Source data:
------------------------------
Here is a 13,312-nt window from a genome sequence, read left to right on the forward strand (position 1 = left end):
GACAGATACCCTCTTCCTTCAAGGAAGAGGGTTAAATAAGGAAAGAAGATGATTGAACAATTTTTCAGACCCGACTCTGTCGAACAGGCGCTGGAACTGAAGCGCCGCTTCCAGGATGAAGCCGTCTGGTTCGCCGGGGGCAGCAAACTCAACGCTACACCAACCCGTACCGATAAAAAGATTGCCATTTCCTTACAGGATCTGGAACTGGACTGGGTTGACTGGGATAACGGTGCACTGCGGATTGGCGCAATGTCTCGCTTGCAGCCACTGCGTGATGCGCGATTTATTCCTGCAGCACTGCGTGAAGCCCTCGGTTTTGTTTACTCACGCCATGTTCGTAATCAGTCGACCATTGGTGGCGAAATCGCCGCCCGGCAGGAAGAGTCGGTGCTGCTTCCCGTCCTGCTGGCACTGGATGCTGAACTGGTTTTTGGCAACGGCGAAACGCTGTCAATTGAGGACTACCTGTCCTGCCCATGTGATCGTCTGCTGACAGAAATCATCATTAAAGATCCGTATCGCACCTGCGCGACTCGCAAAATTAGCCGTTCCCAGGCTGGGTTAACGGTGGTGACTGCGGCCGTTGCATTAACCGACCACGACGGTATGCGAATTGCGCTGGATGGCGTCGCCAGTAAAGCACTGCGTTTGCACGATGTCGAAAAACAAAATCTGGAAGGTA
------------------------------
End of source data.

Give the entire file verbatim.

Here is a 13,312-nt window from a genome sequence, read left to right on the forward strand (position 1 = left end):
GACAGATACCCTCTTCCTTCAAGGAAGAGGGTTAAATAAGGAAAGAAGATGATTGAACAATTTTTCAGACCCGACTCTGTCGAACAGGCGCTGGAACTGAAGCGCCGCTTCCAGGATGAAGCCGTCTGGTTCGCCGGGGGCAGCAAACTCAACGCTACACCAACCCGTACCGATAAAAAGATTGCCATTTCCTTACAGGATCTGGAACTGGACTGGGTTGACTGGGATAACGGTGCACTGCGGATTGGCGCAATGTCTCGCTTGCAGCCACTGCGTGATGCGCGATTTATTCCTGCAGCACTGCGTGAAGCCCTCGGTTTTGTTTACTCACGCCATGTTCGTAATCAGTCGACCATTGGTGGCGAAATCGCCGCCCGGCAGGAAGAGTCGGTGCTGCTTCCCGTCCTGCTGGCACTGGATGCTGAACTGGTTTTTGGCAACGGCGAAACGCTGTCAATTGAGGACTACCTGTCCTGCCCATGTGATCGTCTGCTGACAGAAATCATCATTAAAGATCCGTATCGCACCTGCGCGACTCGCAAAATTAGCCGTTCCCAGGCTGGGTTAACGGTGGTGACTGCGGCCGTTGCATTAACCGACCACGACGGTATGCGAATTGCGCTGGATGGCGTCGCCAGTAAAGCACTGCGTTTGCACGATGTCGAAAAACAAAATCTGGAAGGTA